One of the most challenging problems in enumerative combinatorics is to count Wilf classes, where you are given a pattern, or set of patterns, and you are asked to find a "formula", or at least an efficient algorithm, that inputs a positive integer n and outputs the number of permutations avoiding that pattern. In 1996, John Noonan and Doron Zeilberger initiated the counting of permutations that have a prescribed, r, say, occurrences of a given pattern. They gave an ingenious method to generate functional equations, alas, with an unbounded number of "catalytic variables", but then described a clever way, using multivariable calculus, on how to get enumeration schemes. Alas, their method becomes very complicated for r larger than 1. In the present article we describe a far simpler way to squeeze the necessary information, in polynomial time, for increasing patterns of any length and for any number of occurrences r.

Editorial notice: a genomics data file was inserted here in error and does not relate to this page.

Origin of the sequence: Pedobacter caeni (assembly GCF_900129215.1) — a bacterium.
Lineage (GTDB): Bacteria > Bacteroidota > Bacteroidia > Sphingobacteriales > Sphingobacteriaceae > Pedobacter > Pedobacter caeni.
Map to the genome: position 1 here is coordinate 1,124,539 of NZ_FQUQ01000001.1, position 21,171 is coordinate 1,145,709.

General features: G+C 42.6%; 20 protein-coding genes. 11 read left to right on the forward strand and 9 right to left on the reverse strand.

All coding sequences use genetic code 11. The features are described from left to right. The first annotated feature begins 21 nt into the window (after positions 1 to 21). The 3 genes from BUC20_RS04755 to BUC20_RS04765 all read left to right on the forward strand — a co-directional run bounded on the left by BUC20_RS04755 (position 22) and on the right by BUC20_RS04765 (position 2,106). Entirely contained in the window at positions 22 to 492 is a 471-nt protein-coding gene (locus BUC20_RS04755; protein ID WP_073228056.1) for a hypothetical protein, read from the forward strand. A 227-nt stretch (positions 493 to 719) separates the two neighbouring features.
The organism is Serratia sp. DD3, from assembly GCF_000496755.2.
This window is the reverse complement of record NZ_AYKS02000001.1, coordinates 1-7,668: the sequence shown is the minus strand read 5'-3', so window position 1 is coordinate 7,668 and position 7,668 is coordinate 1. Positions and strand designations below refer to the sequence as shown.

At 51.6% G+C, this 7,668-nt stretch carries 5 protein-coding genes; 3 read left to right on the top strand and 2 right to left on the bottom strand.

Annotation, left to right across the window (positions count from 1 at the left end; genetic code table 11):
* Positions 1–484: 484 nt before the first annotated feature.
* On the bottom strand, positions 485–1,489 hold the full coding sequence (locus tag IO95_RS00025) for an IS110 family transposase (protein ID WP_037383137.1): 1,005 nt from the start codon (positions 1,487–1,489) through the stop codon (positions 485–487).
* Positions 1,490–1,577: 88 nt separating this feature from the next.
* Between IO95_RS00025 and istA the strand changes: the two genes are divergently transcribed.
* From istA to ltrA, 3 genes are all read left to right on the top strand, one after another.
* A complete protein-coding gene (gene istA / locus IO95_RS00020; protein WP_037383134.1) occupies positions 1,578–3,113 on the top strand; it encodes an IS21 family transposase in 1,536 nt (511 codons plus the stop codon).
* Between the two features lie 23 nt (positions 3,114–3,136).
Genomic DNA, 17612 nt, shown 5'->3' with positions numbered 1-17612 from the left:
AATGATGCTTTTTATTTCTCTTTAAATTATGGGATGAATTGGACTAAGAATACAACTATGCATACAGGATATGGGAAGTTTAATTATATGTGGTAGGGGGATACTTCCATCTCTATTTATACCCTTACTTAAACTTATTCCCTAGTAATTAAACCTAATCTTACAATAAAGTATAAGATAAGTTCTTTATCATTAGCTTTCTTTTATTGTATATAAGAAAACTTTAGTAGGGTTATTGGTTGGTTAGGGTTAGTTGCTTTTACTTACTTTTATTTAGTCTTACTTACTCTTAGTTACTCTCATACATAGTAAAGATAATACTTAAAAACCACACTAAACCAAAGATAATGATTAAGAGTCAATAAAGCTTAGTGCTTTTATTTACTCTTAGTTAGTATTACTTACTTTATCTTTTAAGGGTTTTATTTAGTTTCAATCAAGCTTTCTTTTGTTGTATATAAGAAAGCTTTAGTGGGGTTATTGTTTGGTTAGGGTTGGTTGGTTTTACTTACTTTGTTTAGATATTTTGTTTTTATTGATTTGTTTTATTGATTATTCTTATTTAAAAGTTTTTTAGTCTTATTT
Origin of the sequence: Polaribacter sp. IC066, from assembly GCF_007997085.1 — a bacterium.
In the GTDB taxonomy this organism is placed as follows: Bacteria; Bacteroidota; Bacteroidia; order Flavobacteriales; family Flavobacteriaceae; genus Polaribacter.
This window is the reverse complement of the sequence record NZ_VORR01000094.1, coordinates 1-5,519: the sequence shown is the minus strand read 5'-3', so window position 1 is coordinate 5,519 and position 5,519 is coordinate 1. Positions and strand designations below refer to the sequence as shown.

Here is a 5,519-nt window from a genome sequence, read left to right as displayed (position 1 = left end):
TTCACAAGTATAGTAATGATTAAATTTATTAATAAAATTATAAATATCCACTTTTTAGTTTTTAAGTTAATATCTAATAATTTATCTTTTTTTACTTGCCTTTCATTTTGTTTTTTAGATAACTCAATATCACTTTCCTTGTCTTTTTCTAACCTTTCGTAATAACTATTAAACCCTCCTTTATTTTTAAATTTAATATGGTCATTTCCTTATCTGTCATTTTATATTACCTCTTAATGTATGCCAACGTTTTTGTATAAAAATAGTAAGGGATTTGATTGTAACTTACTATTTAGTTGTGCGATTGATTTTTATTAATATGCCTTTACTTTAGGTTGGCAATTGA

All Science Journal Classification (ASJC) codes
- Applied Mathematics
- Exact enumeration
- Functional equations
- Permutation patterns